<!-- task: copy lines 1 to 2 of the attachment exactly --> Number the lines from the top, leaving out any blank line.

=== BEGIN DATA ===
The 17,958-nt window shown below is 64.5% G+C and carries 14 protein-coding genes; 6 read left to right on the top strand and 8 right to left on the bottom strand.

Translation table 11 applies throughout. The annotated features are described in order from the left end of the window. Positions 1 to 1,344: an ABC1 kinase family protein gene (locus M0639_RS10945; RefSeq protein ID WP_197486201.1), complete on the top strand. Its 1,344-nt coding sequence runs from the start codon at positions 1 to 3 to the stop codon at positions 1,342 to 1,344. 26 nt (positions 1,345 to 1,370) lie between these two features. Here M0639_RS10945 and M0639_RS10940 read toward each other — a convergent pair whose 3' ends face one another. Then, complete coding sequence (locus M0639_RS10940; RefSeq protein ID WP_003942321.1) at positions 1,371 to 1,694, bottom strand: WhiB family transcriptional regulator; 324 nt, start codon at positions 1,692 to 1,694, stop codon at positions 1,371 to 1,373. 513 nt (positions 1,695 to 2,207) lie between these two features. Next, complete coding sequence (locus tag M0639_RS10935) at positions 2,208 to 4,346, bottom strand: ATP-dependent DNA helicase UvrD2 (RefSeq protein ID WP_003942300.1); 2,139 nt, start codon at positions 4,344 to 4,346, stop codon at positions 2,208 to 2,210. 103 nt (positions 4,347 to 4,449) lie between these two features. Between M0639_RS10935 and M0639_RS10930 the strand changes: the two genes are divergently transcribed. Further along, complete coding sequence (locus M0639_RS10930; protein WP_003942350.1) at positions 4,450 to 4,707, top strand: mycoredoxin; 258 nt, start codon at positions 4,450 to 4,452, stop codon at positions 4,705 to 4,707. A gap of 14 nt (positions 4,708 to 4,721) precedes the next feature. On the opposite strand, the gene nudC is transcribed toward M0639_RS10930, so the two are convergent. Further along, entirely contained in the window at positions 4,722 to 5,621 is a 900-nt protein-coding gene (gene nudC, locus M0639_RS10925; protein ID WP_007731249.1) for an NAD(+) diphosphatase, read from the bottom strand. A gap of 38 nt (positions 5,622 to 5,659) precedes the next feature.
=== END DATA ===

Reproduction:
The 17,958-nt window shown below is 64.5% G+C and carries 14 protein-coding genes; 6 read left to right on the top strand and 8 right to left on the bottom strand.

Translation table 11 applies throughout. The annotated features are described in order from the left end of the window. Positions 1 to 1,344: an ABC1 kinase family protein gene (locus M0639_RS10945; RefSeq protein ID WP_197486201.1), complete on the top strand. Its 1,344-nt coding sequence runs from the start codon at positions 1 to 3 to the stop codon at positions 1,342 to 1,344. 26 nt (positions 1,345 to 1,370) lie between these two features. Here M0639_RS10945 and M0639_RS10940 read toward each other — a convergent pair whose 3' ends face one another. Then, complete coding sequence (locus M0639_RS10940; RefSeq protein ID WP_003942321.1) at positions 1,371 to 1,694, bottom strand: WhiB family transcriptional regulator; 324 nt, start codon at positions 1,692 to 1,694, stop codon at positions 1,371 to 1,373. 513 nt (positions 1,695 to 2,207) lie between these two features. Next, complete coding sequence (locus tag M0639_RS10935) at positions 2,208 to 4,346, bottom strand: ATP-dependent DNA helicase UvrD2 (RefSeq protein ID WP_003942300.1); 2,139 nt, start codon at positions 4,344 to 4,346, stop codon at positions 2,208 to 2,210. 103 nt (positions 4,347 to 4,449) lie between these two features. Between M0639_RS10935 and M0639_RS10930 the strand changes: the two genes are divergently transcribed. Further along, complete coding sequence (locus M0639_RS10930; protein WP_003942350.1) at positions 4,450 to 4,707, top strand: mycoredoxin; 258 nt, start codon at positions 4,450 to 4,452, stop codon at positions 4,705 to 4,707. A gap of 14 nt (positions 4,708 to 4,721) precedes the next feature. On the opposite strand, the gene nudC is transcribed toward M0639_RS10930, so the two are convergent. Further along, entirely contained in the window at positions 4,722 to 5,621 is a 900-nt protein-coding gene (gene nudC, locus M0639_RS10925; protein ID WP_007731249.1) for an NAD(+) diphosphatase, read from the bottom strand. A gap of 38 nt (positions 5,622 to 5,659) precedes the next feature.